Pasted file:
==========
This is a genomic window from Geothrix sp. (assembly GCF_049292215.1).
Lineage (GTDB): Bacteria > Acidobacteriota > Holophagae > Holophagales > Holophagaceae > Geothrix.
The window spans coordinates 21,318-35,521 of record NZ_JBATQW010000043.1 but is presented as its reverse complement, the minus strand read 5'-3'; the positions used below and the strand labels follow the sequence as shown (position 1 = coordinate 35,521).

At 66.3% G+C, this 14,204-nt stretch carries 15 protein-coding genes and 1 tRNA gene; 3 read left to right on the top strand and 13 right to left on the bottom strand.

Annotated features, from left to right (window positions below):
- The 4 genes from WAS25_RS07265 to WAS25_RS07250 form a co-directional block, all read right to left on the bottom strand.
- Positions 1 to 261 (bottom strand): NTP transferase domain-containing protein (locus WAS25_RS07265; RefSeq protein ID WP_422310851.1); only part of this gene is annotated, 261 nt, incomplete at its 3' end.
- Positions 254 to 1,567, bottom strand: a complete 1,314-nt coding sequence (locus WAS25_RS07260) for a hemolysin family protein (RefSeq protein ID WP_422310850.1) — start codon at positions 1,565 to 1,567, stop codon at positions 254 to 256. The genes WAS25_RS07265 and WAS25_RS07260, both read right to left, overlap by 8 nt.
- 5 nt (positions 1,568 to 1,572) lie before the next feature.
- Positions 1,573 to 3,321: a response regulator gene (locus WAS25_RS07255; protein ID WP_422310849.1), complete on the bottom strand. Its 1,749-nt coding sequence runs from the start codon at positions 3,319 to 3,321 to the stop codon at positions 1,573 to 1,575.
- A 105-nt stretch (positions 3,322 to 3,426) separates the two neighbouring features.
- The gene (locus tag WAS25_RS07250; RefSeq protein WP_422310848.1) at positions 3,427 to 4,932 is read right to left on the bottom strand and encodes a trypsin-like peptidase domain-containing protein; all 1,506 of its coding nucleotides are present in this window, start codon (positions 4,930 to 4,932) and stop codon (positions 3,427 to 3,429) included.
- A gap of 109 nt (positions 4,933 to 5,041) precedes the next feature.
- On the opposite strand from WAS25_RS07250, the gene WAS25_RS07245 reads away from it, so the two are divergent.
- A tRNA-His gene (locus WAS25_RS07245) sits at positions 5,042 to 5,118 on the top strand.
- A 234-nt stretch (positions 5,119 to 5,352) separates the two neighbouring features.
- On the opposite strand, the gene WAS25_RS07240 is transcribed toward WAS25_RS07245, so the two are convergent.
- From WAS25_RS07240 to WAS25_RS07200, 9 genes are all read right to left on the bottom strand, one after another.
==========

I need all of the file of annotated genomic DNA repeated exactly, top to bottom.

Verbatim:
This is a genomic window from Geothrix sp. (assembly GCF_049292215.1).
Lineage (GTDB): Bacteria > Acidobacteriota > Holophagae > Holophagales > Holophagaceae > Geothrix.
The window spans coordinates 21,318-35,521 of record NZ_JBATQW010000043.1 but is presented as its reverse complement, the minus strand read 5'-3'; the positions used below and the strand labels follow the sequence as shown (position 1 = coordinate 35,521).

At 66.3% G+C, this 14,204-nt stretch carries 15 protein-coding genes and 1 tRNA gene; 3 read left to right on the top strand and 13 right to left on the bottom strand.

Annotated features, from left to right (window positions below):
- The 4 genes from WAS25_RS07265 to WAS25_RS07250 form a co-directional block, all read right to left on the bottom strand.
- Positions 1 to 261 (bottom strand): NTP transferase domain-containing protein (locus WAS25_RS07265; RefSeq protein ID WP_422310851.1); only part of this gene is annotated, 261 nt, incomplete at its 3' end.
- Positions 254 to 1,567, bottom strand: a complete 1,314-nt coding sequence (locus WAS25_RS07260) for a hemolysin family protein (RefSeq protein ID WP_422310850.1) — start codon at positions 1,565 to 1,567, stop codon at positions 254 to 256. The genes WAS25_RS07265 and WAS25_RS07260, both read right to left, overlap by 8 nt.
- 5 nt (positions 1,568 to 1,572) lie before the next feature.
- Positions 1,573 to 3,321: a response regulator gene (locus WAS25_RS07255; protein ID WP_422310849.1), complete on the bottom strand. Its 1,749-nt coding sequence runs from the start codon at positions 3,319 to 3,321 to the stop codon at positions 1,573 to 1,575.
- A 105-nt stretch (positions 3,322 to 3,426) separates the two neighbouring features.
- The gene (locus tag WAS25_RS07250; RefSeq protein WP_422310848.1) at positions 3,427 to 4,932 is read right to left on the bottom strand and encodes a trypsin-like peptidase domain-containing protein; all 1,506 of its coding nucleotides are present in this window, start codon (positions 4,930 to 4,932) and stop codon (positions 3,427 to 3,429) included.
- A gap of 109 nt (positions 4,933 to 5,041) precedes the next feature.
- On the opposite strand from WAS25_RS07250, the gene WAS25_RS07245 reads away from it, so the two are divergent.
- A tRNA-His gene (locus WAS25_RS07245) sits at positions 5,042 to 5,118 on the top strand.
- A 234-nt stretch (positions 5,119 to 5,352) separates the two neighbouring features.
- On the opposite strand, the gene WAS25_RS07240 is transcribed toward WAS25_RS07245, so the two are convergent.
- From WAS25_RS07240 to WAS25_RS07200, 9 genes are all read right to left on the bottom strand, one after another.